Your 3D printed tool reminds me of the flag alignment system I've seen some of the formula car guys use.  It mounts over the top of the chassis and uses that to establish center.   Measure camber, caster, track this way.  Flip 90 degrees and measure toe.  Much quicker than strings to setup and make adjustments.

  • Like 1
Link to comment
Share on other sites

Now you tell me!. Just kidding. I have been running this design for years and never noticed it before, but yes adjusters are super sensitive.  A full turn is probably over 1" of toe change or more.  If I ever make some more rear arms, I will definitely address this. 

 

This exercise has been very beneficial so far.  I found I had the wrong springs installed, interference with the helper springs, and L/R cambers uneven due to stack height of the hats/bearings.  All corrected yesterday.  In the end, I have exactly 1mm wider track on passenger side than driver's side, but stub axles are not fully torqued down and that is location of the error.  Rear set to 0 camber, 0 toe nominally to start and "centered" to chassis.  I am satisfied with the rear.

 

I have another idea that has been baking in my head for a couple years.  I want to fab a hub mounted alignment system that also incorporates scales for corner weighting.  I don't know why no one had done this before.  Heavy duty inline load cells are $50-100 and a digital read out/load cell amplifier/programmer is less than $10. It would need to have a leveling mechanism (laser reference) and ablity to slide a little so camber can be adjusted.  Lasers are also super cheap.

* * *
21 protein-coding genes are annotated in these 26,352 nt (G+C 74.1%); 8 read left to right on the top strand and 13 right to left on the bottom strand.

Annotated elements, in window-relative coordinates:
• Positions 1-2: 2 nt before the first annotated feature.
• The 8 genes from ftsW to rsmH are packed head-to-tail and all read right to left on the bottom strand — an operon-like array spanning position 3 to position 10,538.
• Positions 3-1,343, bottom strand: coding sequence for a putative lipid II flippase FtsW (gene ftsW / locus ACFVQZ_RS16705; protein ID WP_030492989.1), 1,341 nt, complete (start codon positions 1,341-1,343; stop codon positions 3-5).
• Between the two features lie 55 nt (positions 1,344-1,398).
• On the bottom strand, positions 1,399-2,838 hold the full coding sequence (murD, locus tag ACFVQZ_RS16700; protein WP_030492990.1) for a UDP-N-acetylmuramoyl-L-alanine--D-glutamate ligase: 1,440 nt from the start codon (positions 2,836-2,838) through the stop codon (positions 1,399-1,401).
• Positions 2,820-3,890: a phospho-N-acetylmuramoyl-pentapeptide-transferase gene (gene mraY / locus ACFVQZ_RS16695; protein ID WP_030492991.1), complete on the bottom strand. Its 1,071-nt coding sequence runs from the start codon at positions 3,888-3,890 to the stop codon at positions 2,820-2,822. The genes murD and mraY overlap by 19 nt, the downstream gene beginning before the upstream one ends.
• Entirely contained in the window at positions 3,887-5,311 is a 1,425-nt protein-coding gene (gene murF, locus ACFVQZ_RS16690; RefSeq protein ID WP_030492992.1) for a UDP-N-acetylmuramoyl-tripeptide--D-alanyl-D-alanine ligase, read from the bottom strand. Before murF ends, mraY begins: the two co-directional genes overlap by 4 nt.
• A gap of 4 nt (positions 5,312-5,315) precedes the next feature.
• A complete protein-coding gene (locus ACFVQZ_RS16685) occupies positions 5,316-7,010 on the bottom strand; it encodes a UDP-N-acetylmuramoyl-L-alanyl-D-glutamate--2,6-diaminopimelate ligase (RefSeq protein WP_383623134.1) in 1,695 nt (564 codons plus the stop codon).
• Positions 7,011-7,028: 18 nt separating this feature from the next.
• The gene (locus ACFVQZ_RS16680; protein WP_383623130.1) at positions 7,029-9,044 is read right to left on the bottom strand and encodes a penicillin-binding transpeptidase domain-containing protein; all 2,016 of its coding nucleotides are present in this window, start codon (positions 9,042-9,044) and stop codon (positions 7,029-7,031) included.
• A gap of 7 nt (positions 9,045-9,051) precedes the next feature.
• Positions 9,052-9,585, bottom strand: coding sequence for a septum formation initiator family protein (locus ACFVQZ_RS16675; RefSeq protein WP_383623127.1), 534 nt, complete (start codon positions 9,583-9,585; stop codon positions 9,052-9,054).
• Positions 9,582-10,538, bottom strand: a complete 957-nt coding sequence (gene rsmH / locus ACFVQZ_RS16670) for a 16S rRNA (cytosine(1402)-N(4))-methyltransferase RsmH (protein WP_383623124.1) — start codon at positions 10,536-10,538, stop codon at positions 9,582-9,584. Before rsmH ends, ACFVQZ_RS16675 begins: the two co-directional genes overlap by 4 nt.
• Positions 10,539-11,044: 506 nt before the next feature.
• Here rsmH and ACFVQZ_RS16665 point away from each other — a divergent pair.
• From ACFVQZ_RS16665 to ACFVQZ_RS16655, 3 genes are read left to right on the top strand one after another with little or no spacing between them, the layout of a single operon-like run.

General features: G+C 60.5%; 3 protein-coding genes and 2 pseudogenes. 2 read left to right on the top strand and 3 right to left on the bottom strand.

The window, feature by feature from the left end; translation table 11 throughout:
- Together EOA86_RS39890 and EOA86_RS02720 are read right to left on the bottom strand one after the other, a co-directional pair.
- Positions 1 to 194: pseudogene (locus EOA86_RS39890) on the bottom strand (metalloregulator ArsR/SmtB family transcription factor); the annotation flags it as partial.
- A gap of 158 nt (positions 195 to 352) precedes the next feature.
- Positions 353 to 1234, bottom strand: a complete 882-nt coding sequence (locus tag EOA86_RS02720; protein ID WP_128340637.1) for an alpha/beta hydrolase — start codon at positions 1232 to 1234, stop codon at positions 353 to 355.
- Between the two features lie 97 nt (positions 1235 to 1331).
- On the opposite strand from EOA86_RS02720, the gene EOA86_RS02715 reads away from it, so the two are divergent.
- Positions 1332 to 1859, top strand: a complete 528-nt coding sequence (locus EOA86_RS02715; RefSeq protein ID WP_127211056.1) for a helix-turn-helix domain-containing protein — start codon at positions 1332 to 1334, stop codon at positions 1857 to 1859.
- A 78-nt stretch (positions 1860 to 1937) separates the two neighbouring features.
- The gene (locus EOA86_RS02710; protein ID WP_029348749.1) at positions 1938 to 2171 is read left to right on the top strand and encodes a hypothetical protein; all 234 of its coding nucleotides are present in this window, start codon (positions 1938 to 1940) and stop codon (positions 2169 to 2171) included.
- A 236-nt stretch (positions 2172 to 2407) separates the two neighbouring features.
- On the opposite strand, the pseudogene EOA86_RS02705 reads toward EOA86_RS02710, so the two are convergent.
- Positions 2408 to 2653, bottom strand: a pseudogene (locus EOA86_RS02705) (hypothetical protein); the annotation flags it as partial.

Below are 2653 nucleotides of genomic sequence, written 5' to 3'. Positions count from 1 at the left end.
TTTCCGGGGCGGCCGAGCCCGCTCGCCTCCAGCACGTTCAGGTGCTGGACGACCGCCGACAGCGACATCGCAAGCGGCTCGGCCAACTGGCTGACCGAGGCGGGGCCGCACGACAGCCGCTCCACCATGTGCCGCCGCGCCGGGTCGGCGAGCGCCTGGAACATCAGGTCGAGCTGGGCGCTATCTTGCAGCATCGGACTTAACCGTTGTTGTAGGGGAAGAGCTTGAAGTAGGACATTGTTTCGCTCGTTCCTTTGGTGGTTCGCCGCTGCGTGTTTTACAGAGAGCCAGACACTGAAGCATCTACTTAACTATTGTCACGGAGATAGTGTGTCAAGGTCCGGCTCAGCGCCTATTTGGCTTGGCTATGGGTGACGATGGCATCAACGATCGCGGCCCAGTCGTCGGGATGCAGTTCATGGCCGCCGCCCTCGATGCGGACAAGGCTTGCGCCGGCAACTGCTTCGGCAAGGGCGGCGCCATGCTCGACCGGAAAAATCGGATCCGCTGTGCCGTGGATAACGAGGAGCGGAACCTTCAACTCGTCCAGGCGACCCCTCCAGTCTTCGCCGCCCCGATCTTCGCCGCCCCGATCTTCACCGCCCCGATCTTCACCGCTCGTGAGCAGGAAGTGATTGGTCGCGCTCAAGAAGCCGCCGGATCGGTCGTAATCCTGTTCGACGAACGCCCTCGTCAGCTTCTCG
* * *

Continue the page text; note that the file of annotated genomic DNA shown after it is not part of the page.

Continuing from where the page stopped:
Link to comment
Share on other sites

  • 4 weeks later...

Let's get a update in. I had a damn sinus infection which slowed me down for a couple weeks, but I'm still chugging along.

 

After the rear alignment I dropped it off the rotisserie onto jackstands. Spent a couple hours planning out the final welding push up front. I've got to mount a radiator, oil cooler, along with G-nose braces and air dam braces. Along with shroud for radiator and pulling cool air for the engine and brakes. Quite a bit of packaging. 

 

The good news is I got the front sway bar all worked out. It was a leap of faith that everything would clear.

20220810_210137.jpg

Link to comment
Share on other sites

Join the conversation

You can post now and register later. If you have an account, sign in now to post with your account.

Guest
Reply to this topic...

×   Pasted as rich text.   Paste as plain text instead

  Only 75 emoji are allowed.

×   Your link has been automatically embedded.   Display as a link instead

×   Your previous content has been restored.   Clear editor

×   You cannot paste images directly. Upload or insert images from URL.

×
×
  • Create New...